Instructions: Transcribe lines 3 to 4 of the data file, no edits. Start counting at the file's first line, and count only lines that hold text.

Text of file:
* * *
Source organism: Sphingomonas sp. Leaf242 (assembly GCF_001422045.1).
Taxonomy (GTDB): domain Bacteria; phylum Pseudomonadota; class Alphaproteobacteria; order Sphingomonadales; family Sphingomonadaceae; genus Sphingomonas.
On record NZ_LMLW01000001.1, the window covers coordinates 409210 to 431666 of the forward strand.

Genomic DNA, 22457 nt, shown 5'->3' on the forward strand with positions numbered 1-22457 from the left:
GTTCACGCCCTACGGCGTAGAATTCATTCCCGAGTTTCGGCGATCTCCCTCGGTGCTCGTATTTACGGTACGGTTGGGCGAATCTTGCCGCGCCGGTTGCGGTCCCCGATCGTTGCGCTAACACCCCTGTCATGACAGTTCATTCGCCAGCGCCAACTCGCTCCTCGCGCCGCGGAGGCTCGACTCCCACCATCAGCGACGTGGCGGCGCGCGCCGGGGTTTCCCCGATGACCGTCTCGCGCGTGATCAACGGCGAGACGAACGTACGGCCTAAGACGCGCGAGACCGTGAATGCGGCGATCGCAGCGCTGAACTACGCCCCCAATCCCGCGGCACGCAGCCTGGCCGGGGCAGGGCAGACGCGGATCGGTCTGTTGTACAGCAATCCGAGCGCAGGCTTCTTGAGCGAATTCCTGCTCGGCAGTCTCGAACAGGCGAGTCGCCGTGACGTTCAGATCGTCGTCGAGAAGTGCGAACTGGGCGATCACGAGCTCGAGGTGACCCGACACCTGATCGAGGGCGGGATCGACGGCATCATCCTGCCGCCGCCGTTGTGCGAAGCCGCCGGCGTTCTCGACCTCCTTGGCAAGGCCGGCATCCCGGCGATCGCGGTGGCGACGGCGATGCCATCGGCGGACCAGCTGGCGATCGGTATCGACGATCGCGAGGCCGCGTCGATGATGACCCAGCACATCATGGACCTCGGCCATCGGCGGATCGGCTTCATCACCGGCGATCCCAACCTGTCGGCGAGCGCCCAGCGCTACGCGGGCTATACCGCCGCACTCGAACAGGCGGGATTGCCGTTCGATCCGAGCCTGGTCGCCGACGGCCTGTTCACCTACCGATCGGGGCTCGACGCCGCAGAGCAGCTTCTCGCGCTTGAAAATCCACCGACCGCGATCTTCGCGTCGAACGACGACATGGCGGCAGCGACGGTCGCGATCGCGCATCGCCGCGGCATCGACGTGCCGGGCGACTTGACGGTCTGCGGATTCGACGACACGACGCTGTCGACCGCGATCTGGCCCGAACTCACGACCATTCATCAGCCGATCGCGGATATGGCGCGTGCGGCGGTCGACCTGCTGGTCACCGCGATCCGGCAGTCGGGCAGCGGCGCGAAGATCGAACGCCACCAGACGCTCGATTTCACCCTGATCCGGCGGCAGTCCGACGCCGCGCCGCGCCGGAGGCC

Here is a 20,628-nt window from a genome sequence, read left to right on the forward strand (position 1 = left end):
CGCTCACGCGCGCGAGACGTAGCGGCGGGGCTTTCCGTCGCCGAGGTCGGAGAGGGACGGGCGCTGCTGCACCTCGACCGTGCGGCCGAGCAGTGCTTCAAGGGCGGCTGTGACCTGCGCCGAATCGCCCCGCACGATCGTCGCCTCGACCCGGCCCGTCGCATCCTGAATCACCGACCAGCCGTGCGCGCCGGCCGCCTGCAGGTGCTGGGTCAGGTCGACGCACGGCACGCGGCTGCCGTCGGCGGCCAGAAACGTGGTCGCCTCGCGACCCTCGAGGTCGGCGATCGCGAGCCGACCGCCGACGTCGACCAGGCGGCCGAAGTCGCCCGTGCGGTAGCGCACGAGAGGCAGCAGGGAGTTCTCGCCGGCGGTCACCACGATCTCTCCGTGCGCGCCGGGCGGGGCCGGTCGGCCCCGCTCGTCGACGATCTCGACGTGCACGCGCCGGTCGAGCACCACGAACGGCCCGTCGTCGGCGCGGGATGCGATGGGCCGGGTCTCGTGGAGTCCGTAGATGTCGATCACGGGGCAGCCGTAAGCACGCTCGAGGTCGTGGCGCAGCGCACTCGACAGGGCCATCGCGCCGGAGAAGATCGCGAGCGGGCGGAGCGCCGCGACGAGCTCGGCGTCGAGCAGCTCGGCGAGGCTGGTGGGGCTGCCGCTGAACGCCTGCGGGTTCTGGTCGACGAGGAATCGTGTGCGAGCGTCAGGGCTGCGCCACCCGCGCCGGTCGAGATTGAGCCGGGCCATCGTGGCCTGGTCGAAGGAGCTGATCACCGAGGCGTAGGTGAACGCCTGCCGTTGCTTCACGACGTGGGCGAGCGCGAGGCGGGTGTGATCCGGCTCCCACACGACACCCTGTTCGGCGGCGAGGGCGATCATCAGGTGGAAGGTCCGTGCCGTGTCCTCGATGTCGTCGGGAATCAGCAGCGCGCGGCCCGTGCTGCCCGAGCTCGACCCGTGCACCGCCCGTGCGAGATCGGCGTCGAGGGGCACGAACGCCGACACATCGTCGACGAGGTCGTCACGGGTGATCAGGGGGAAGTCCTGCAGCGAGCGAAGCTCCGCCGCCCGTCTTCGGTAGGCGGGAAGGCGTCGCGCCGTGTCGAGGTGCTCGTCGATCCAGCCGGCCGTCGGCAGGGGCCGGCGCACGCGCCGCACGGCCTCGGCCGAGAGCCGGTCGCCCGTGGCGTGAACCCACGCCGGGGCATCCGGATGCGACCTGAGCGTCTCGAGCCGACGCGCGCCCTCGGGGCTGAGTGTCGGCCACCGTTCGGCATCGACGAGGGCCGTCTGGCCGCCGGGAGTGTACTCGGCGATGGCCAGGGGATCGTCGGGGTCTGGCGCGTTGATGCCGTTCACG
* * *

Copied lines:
On record NZ_LMLW01000001.1, the window covers coordinates 409210 to 431666 of the forward strand.

Genomic DNA, 22457 nt, shown 5'->3' on the forward strand with positions numbered 1-22457 from the left: